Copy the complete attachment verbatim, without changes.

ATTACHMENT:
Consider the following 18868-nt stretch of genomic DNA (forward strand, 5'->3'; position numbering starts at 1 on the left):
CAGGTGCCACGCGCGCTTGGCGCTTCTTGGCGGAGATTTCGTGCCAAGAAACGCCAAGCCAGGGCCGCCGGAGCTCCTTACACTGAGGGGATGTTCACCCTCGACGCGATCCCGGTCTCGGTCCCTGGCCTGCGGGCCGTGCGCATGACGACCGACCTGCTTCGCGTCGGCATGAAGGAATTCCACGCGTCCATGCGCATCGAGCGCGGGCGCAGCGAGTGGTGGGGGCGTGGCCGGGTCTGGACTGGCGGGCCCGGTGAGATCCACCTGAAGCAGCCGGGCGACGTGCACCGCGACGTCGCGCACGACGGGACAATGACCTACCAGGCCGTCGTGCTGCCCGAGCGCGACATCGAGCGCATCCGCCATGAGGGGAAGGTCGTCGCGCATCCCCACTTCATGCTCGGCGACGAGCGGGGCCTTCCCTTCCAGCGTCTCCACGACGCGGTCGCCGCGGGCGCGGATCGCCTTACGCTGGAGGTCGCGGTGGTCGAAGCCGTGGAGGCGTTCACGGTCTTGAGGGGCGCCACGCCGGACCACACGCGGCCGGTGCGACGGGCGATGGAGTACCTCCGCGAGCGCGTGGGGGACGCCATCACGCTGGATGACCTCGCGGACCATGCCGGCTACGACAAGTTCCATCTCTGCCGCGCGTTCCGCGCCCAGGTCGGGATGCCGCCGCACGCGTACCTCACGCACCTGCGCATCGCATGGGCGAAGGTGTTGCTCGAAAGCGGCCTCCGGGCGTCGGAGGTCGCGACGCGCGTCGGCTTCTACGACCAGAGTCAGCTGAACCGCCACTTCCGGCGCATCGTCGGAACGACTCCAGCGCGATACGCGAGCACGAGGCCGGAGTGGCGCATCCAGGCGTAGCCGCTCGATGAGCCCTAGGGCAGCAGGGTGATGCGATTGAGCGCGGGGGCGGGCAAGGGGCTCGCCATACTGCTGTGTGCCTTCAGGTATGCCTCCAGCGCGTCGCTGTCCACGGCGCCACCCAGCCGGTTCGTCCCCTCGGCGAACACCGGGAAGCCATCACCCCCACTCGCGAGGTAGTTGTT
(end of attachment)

Consider the following 18868-nt stretch of genomic DNA (forward strand, 5'->3'; position numbering starts at 1 on the left):
CAGGTGCCACGCGCGCTTGGCGCTTCTTGGCGGAGATTTCGTGCCAAGAAACGCCAAGCCAGGGCCGCCGGAGCTCCTTACACTGAGGGGATGTTCACCCTCGACGCGATCCCGGTCTCGGTCCCTGGCCTGCGGGCCGTGCGCATGACGACCGACCTGCTTCGCGTCGGCATGAAGGAATTCCACGCGTCCATGCGCATCGAGCGCGGGCGCAGCGAGTGGTGGGGGCGTGGCCGGGTCTGGACTGGCGGGCCCGGTGAGATCCACCTGAAGCAGCCGGGCGACGTGCACCGCGACGTCGCGCACGACGGGACAATGACCTACCAGGCCGTCGTGCTGCCCGAGCGCGACATCGAGCGCATCCGCCATGAGGGGAAGGTCGTCGCGCATCCCCACTTCATGCTCGGCGACGAGCGGGGCCTTCCCTTCCAGCGTCTCCACGACGCGGTCGCCGCGGGCGCGGATCGCCTTACGCTGGAGGTCGCGGTGGTCGAAGCCGTGGAGGCGTTCACGGTCTTGAGGGGCGCCACGCCGGACCACACGCGGCCGGTGCGACGGGCGATGGAGTACCTCCGCGAGCGCGTGGGGGACGCCATCACGCTGGATGACCTCGCGGACCATGCCGGCTACGACAAGTTCCATCTCTGCCGCGCGTTCCGCGCCCAGGTCGGGATGCCGCCGCACGCGTACCTCACGCACCTGCGCATCGCATGGGCGAAGGTGTTGCTCGAAAGCGGCCTCCGGGCGTCGGAGGTCGCGACGCGCGTCGGCTTCTACGACCAGAGTCAGCTGAACCGCCACTTCCGGCGCATCGTCGGAACGACTCCAGCGCGATACGCGAGCACGAGGCCGGAGTGGCGCATCCAGGCGTAGCCGCTCGATGAGCCCTAGGGCAGCAGGGTGATGCGATTGAGCGCGGGGGCGGGCAAGGGGCTCGCCATACTGCTGTGTGCCTTCAGGTATGCCTCCAGCGCGTCGCTGTCCACGGCGCCACCCAGCCGGTTCGTCCCCTCGGCGAACACCGGGAAGCCATCACCCCCACTCGCGAGGTAGTTGTT